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WTA chairman and CEO Stacey Allaster is credited with helping the women’s game grow financially and internationally. (Moe Doiron/The Globe and Mail)
WTA chairman and CEO Stacey Allaster is credited with helping the women’s game grow financially and internationally. (Moe Doiron/The Globe and Mail)

Rachel Brady

Advantage, Allaster: How this Canadian rose to the top Add to ...

Stacey Allaster walks through a long hall at the Rexall Centre, sharing warm hellos and hugs with familiar faces of Rogers Cup staff and volunteers along the way.

In a bright print dress and sharp dark blazer, she steers into the luxurious players’ lounge and is similarly greeted by the tennis players relaxing on couches or playing pool.

The 48-year-old native of Welland, Ont., has held posts in every realm of tennis, starting as a girl who loved to play and cleaned the courts at her local club for pocket change, to one who has made Forbes’ list of the most powerful women in sports. For four years, she has served as chairman and chief operating officer of the WTA, this year marking the 40th anniversary of its founding by Billie Jean King and the Original 9.

Today, with stars such as Maria Sharapova and the Williams sisters, Serena and Venus, and 54 tournaments in 33 countries that award some $118-million (U.S.) a year in prize money, the WTA is the most global and lucrative female sports association in the world.

While there are high-ranking female executives with professional sports teams, none are CEO of a world-wide sporting association with the profile of the WTA. Allaster draws on a lifetime of tennis experiences to run the show.

“It’s critically important for me to be successful in this role as the only female CEO sports leader of an association in the global realm,” said Allaster, who is away from her home in St. Petersburg, Fla., for 180 days a year. “I know people are watching to see if a woman – a wife and mother of two kids – can be successful as a CEO in the male-dominated sports and entertainment industry, so it’s really important that I hit it out of the park.”

She was first introduced to the sport at 6, but she found tennis lessons boring since she could hit the ball over the net and the child on the other side couldn’t hit it back. She rediscovered the game at 12, through an Ontario Tennis Association program for which schools chose two student athletes to receive a racquet, lessons and a club membership. She was selected, and thus began her long and beloved membership at the Welland Tennis Club.

“Really, it was there that I learned to play the game, fell in love with the game and even learned how to be a manager,” Allaster said.

“My very first job was cleaning the tennis courts. I got 25 cents, or my coach, Dutchy Doerr, would give me a pop.”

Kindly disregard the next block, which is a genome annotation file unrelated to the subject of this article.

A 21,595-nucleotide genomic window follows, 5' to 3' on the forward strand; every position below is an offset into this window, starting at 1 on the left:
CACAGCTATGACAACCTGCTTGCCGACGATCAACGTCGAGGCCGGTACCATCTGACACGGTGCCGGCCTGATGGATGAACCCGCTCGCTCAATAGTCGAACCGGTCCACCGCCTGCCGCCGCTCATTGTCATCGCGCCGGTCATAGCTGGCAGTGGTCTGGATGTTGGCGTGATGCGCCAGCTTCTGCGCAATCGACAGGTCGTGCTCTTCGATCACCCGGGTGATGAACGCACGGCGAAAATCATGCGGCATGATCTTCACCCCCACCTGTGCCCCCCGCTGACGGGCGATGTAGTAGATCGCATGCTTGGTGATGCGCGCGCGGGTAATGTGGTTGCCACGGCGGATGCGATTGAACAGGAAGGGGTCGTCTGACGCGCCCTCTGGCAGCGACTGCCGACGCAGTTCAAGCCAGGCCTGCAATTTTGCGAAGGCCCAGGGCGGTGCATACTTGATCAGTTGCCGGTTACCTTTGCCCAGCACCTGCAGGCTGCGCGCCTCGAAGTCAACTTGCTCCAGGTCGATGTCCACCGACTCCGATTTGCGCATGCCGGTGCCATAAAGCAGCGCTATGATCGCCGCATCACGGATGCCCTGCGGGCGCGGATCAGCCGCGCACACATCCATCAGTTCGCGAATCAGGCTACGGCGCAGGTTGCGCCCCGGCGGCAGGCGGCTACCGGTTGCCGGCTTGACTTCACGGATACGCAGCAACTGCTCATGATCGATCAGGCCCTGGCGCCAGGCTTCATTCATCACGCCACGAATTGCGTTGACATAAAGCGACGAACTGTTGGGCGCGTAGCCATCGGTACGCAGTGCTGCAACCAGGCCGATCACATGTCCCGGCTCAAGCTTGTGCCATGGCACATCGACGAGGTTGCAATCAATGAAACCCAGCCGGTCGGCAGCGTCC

By 16, Doerr had urged Allaster to get her Tennis Canada coaching certification. Over the years at the Welland club, she also managed leagues and programs and enlisted sponsors. Even while at the University of Western Ontario, she came home to work there every summer. The go-getter wanted to add more business experience to her résumé, so, one summer, she also managed a painting franchise.

“I had a van and I had eight guys working for me, and I had to jump to get my 40-foot ladder onto my van,” Allaster recalled. “I went door to door to get painting business. That gave me some early sales experience.”

After university, she worked as a tennis pro in Toronto, then the OTA hired her as its director of player development. She worked with players, ran provincial championships and worked hard to enlist sponsors. A job with Tennis Canada became the dream, but they turned her down three times before hiring the persistent tennis lover in 1991, on a three-month contract.

The promising young businesswoman had student loans to pay and was ready to jump when a head hunter offered her a full-time job as a sponsorship manager, working on a Canadian Imperial Bank of Commerce deal with baseball’s Toronto Blue Jays. She nearly accepted the job, which may have steered her down an entirely different avenue of sports business. Tennis Canada didn’t want to lose her, so within an hour, they found a way to hire Allaster full-time.

She took on more responsibilities, such as corporate sales, and negotiated Tennis Canada’s interests internationally with the WTA and ATP. For five years, she worked under Canadian Open tournament director John Beddington, renowned for growing the Canadian tournament into a world-class event. He had great relationships in tennis, attracted big-name players to compete and successfully courted corporate sponsors.

When Beddington left Tennis Canada, Allaster was asked to fill his shoes.

“They believed that this 32-year-old woman would be able to take this Canadian Open and drive the revenues in the future – it was a massive leap on their part,” Allaster said. “They gave me the chance and I delivered.”

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